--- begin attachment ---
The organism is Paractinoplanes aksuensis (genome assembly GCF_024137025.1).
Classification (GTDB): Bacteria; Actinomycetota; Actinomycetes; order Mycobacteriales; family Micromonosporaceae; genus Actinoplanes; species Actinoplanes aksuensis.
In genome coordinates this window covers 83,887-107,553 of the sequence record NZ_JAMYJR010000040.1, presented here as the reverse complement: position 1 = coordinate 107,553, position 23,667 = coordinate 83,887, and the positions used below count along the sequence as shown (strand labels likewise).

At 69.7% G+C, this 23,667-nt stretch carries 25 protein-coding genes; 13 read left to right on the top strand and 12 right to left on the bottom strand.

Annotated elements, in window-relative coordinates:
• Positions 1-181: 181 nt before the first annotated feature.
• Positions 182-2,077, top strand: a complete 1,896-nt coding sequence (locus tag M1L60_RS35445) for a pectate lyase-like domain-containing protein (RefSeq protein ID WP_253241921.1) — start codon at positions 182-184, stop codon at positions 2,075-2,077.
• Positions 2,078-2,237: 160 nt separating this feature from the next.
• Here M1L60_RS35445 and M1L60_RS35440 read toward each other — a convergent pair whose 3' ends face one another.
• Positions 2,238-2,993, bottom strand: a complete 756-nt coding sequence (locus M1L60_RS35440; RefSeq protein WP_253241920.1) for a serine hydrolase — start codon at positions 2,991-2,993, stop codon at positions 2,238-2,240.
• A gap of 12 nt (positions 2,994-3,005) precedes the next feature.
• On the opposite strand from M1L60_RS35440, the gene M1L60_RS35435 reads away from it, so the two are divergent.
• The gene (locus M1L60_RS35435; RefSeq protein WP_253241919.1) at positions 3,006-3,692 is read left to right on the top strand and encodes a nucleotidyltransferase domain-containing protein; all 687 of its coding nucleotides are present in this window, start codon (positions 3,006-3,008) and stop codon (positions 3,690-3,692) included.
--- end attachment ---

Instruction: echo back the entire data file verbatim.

The organism is Paractinoplanes aksuensis (genome assembly GCF_024137025.1).
Classification (GTDB): Bacteria; Actinomycetota; Actinomycetes; order Mycobacteriales; family Micromonosporaceae; genus Actinoplanes; species Actinoplanes aksuensis.
In genome coordinates this window covers 83,887-107,553 of the sequence record NZ_JAMYJR010000040.1, presented here as the reverse complement: position 1 = coordinate 107,553, position 23,667 = coordinate 83,887, and the positions used below count along the sequence as shown (strand labels likewise).

At 69.7% G+C, this 23,667-nt stretch carries 25 protein-coding genes; 13 read left to right on the top strand and 12 right to left on the bottom strand.

Annotated elements, in window-relative coordinates:
• Positions 1-181: 181 nt before the first annotated feature.
• Positions 182-2,077, top strand: a complete 1,896-nt coding sequence (locus tag M1L60_RS35445) for a pectate lyase-like domain-containing protein (RefSeq protein ID WP_253241921.1) — start codon at positions 182-184, stop codon at positions 2,075-2,077.
• Positions 2,078-2,237: 160 nt separating this feature from the next.
• Here M1L60_RS35445 and M1L60_RS35440 read toward each other — a convergent pair whose 3' ends face one another.
• Positions 2,238-2,993, bottom strand: a complete 756-nt coding sequence (locus M1L60_RS35440; RefSeq protein WP_253241920.1) for a serine hydrolase — start codon at positions 2,991-2,993, stop codon at positions 2,238-2,240.
• A gap of 12 nt (positions 2,994-3,005) precedes the next feature.
• On the opposite strand from M1L60_RS35440, the gene M1L60_RS35435 reads away from it, so the two are divergent.
• The gene (locus M1L60_RS35435; RefSeq protein WP_253241919.1) at positions 3,006-3,692 is read left to right on the top strand and encodes a nucleotidyltransferase domain-containing protein; all 687 of its coding nucleotides are present in this window, start codon (positions 3,006-3,008) and stop codon (positions 3,690-3,692) included.